Lockheed Martin delivered the smallest airborne laser weapon system ever built to the US Air Force in February, a company official announced Monday.
The Laser Advancements for Next-generation Compact Environments (LANCE) will be the first laser weapon mounted on a tactical aircraft to counter airborne threats such as aircraft, surface-to-air, and air-to-air missiles.
The system will be mounted on a Boeing pod and feature a Northrop Grumman beam controller for precise strikes. Boeing delivered the pod last year.
The subsystems have been developed as part of the Air Force Research Laboratory’s (AFRL) Self-Protect High Energy Laser Demonstrator project, with expected prototype testing in 2024.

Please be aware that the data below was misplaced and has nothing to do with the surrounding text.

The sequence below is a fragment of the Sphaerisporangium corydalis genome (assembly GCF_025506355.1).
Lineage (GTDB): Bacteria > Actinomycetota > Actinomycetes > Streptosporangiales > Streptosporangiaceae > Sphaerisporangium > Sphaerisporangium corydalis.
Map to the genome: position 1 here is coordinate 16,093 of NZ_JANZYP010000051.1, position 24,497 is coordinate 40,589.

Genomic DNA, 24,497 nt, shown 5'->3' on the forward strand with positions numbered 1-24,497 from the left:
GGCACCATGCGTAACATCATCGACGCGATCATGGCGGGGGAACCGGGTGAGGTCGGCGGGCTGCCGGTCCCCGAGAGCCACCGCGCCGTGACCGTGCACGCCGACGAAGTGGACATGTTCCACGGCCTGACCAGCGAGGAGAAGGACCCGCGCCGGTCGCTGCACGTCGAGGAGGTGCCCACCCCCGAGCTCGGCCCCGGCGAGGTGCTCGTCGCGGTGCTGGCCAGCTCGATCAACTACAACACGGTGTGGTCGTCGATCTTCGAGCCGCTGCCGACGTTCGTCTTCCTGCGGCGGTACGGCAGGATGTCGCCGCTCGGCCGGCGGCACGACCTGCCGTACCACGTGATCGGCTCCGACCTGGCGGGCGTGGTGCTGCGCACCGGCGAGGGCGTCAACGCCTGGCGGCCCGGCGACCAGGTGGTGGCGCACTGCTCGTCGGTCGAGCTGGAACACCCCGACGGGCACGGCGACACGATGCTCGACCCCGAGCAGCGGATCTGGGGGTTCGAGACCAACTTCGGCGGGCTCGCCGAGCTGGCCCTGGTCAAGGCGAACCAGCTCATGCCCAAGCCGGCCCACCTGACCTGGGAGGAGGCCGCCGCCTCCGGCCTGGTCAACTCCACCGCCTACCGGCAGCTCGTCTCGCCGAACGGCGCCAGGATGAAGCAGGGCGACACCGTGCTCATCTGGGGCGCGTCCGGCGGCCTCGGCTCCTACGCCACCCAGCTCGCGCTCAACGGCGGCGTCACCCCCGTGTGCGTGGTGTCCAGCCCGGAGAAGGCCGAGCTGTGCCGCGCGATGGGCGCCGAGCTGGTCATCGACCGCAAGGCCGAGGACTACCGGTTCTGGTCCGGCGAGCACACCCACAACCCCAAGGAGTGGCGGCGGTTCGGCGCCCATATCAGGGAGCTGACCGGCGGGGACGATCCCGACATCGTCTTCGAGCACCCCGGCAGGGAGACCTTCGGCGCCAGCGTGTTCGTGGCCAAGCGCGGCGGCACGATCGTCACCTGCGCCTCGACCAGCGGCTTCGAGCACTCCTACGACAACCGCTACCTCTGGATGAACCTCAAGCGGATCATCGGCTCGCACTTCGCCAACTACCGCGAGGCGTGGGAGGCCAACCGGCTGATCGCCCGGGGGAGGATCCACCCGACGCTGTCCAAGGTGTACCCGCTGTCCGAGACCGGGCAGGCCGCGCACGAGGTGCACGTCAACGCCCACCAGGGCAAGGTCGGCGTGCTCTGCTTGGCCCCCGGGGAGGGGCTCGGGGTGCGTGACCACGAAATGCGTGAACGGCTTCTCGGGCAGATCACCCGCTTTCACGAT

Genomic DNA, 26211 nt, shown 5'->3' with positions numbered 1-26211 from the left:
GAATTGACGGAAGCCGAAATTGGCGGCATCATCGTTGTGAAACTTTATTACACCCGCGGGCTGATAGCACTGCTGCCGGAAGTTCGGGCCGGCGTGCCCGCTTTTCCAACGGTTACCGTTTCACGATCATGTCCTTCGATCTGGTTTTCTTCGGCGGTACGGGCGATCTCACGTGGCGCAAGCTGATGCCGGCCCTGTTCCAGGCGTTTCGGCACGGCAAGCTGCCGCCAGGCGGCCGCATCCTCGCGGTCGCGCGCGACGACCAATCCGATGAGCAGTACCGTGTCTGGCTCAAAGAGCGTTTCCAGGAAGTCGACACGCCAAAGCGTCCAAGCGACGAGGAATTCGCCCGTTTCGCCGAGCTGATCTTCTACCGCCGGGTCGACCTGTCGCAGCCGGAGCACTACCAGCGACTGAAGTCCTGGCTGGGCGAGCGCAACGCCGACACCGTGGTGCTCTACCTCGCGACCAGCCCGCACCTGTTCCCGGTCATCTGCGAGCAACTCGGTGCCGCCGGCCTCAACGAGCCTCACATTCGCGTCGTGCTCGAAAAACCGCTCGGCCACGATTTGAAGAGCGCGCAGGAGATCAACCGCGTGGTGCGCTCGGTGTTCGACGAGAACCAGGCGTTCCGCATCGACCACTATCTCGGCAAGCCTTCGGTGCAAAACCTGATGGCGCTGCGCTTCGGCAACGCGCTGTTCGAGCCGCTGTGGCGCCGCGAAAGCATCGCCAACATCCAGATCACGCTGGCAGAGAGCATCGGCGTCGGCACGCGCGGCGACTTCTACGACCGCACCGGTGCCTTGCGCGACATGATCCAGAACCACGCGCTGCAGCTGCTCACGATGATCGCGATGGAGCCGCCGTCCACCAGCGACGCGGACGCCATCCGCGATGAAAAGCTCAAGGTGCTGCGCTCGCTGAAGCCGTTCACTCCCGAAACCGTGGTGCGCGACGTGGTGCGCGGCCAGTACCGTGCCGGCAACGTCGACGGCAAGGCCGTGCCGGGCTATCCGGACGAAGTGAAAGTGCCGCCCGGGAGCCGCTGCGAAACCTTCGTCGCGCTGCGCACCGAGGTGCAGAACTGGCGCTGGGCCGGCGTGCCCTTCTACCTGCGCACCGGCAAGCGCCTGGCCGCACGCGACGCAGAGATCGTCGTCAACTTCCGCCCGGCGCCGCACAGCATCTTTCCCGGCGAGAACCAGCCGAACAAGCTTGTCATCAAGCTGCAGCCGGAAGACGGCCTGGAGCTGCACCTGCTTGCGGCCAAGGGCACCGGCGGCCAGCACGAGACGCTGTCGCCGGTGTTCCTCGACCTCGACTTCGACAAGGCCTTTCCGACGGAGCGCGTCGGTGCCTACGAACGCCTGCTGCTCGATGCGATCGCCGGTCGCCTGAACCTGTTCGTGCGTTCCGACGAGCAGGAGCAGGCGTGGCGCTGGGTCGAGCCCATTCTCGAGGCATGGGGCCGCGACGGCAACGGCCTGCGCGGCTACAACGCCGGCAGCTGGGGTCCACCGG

Lockheed executive Tyler Griffin said that the LANCE is the “smallest, lightest, high energy laser of its power class that Lockheed Martin has built to date.”
“It is a critical benchmark in developing an operational laser weapon system in the airborne domain.”
Much Smaller Than Previous Lasers
Griffin added that the system is one-sixth the size of a laser weapon the company developed in 2017. The company demonstrated a 60-kilowatt laser system in 2017, developed as part of the Robust Electric laser Initiative.
The system is also expected to be much smaller than the 60-kilowatt Airborne High Energy Laser the company delivered to the air force last year for its AC-130J gunships.
The AFRL is testing the system’s “mission utility” according to acting director Kent Wood. He told Breaking Defense that “specific targets for future tests and demonstrations will be determined by the results of these studies as well.”